Republican Party platform-writers Monday reaffirmed the GOP’s strongly held view that marriage is a union between a man and a woman.
Its platform committee, in its first day of drafting a blueprint to guide GOP policy and principle in the years ahead, agreed that children from outside "traditional" families are more prone to violence and drug abuse.
An impassioned bid by Rachel Hoff, an openly gay delegate from the District of Columbia, to soften language she found unfriendly to gays got little support.
Look at the strong backing for same sex marriage and gay rights, she urged. “If our party wants a future, we should be mindful of these statistics, and we must evolve,” she said.
The biggest concession to gay rights involved recommending a constitutional amendment urging the courts to overturn last year’s Supreme Court ruling for same sex marriage. Any constitutional amendment, it said, should leave it up to the states to define marriage.
That’s a change from the 2012 platform, which urged an amendment saying marriage is the union of a man and woman.
The change reflected both political and legal reality, said Tony Perkins, president of the conservative Family Research Council and a committee member from Louisiana. It also reflected a desire on the part of platform-writers to inch towards a more tolerant image.
The change, though, was far from enough for many gay rights activists. The party still regards gay people as "second class citizens," charged JoDee Winterhof, a senior vice president at the Human Rights Campaign, a gay rights advocacy organization.
The committee also endorsed a section that says children raised in a "traditional two-parent household tend to be physically and emotionally healthier, less likely to use drugs and alcohol, engage in crime or become pregnant outside of marriage."
It showed support for requiring transgender people to use public restrooms designed for the sex they were born with. The Obama administration’s "edict to the states concerning restrooms" and other facilities, allowing transgender people to use the restroom of the sex they identify with is "dangerous," the committee wrote.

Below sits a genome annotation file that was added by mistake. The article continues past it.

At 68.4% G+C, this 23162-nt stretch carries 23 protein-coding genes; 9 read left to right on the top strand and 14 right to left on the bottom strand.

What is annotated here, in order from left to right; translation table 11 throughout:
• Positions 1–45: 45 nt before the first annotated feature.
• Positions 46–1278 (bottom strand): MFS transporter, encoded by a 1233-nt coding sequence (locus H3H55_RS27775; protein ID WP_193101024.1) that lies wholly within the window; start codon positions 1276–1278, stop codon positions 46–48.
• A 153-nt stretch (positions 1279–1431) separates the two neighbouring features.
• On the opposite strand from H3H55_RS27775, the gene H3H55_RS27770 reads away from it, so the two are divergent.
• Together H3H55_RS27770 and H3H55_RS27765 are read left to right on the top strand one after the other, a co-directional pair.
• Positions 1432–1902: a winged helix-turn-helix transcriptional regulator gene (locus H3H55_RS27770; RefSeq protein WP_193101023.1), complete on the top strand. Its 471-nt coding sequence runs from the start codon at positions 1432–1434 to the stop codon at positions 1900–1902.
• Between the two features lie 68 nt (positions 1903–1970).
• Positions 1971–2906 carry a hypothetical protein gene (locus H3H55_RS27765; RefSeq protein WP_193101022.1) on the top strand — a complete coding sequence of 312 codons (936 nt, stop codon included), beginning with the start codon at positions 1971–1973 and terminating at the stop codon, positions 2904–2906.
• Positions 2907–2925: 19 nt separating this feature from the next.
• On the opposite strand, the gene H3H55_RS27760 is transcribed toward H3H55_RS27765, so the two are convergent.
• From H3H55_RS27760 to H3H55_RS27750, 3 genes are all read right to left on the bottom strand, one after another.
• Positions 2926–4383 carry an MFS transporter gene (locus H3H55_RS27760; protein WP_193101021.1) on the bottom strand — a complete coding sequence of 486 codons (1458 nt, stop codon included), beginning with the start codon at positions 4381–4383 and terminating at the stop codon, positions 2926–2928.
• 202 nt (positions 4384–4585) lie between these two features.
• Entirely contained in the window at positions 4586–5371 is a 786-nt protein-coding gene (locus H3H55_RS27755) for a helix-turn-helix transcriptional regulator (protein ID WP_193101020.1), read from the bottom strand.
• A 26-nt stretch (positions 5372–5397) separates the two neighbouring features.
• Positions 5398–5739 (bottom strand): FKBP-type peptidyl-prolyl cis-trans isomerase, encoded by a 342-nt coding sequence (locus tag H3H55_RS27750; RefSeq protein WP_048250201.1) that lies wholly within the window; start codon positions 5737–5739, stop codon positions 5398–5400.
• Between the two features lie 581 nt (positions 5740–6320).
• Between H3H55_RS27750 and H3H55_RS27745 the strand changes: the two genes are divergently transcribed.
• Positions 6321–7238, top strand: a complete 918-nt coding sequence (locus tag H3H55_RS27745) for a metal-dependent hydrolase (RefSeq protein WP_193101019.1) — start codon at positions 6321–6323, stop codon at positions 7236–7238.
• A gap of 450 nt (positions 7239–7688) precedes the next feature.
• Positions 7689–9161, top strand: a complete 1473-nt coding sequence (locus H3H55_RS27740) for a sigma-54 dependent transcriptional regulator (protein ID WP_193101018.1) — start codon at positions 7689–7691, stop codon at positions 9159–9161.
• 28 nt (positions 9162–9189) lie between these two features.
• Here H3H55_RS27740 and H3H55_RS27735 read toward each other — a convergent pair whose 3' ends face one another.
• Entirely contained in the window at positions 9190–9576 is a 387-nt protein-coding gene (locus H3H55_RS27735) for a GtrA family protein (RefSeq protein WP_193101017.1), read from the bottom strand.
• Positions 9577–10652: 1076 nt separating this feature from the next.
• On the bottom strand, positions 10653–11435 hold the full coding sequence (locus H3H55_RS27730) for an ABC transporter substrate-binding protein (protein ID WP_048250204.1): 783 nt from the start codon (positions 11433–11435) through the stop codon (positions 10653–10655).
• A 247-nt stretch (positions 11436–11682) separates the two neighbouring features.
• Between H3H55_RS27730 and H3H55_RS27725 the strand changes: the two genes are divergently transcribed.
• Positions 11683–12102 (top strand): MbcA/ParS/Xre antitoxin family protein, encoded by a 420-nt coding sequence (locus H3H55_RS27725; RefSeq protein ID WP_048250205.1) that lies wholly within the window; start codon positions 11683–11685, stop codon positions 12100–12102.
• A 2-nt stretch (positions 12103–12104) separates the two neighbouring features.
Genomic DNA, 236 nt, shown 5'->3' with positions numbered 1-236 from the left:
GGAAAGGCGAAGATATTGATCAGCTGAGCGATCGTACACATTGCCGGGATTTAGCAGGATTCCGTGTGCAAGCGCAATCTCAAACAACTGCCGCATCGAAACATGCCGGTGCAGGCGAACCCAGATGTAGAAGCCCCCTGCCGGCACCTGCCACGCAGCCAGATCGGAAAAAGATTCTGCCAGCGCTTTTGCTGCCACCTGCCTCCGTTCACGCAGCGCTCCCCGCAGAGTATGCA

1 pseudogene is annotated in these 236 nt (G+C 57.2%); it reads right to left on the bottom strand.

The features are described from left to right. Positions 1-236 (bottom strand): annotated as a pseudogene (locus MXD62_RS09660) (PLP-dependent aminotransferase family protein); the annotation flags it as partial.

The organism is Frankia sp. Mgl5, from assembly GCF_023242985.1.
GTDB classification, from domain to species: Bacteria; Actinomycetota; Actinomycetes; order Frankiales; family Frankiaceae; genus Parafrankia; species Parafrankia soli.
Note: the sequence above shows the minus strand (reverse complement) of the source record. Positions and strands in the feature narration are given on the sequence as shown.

Opponents found themselves outnumbered. Those notions are "a slap in the face to people we know and love who happen to be gay," said Annie Dickerson, a New York delegate.
While the platform is traditionally all but ignored by its presidential candidate, it takes on some significance this year as members of the 112-member committee try to build a philosophical base for a party whose most prominent figure is presumptive nominee Donald Trump.
Trump, who until this year never ran for elective office, is distrusted by many conservatives because of more moderate views he’s held in the past. And he’s alarmed many Republicans with his insults of women, Mexican-Americans and others.
Republican Party officials have been urging for years that the GOP should promote more tolerance, including respect for gay rights, warning that younger voters will be alienated if the party remains wary.
Before the committee met, Trump won praise from gay rights groups. Gregory Angelo, president of the Log Cabin Republicans, a GOP gay rights organization, calls him the most pro-gray rights Republican nominee in years.
His group is among those urging the party to adopt a national security plank that says radical Islamic terrorist is a threat to gays as well as others. It’s unclear if the convention will go along.
The platform change on a marriage amendment drew little controversy. "It’s settled law," said David Johnson, a delegate from Ohio, "and we have bigger issues to discuss."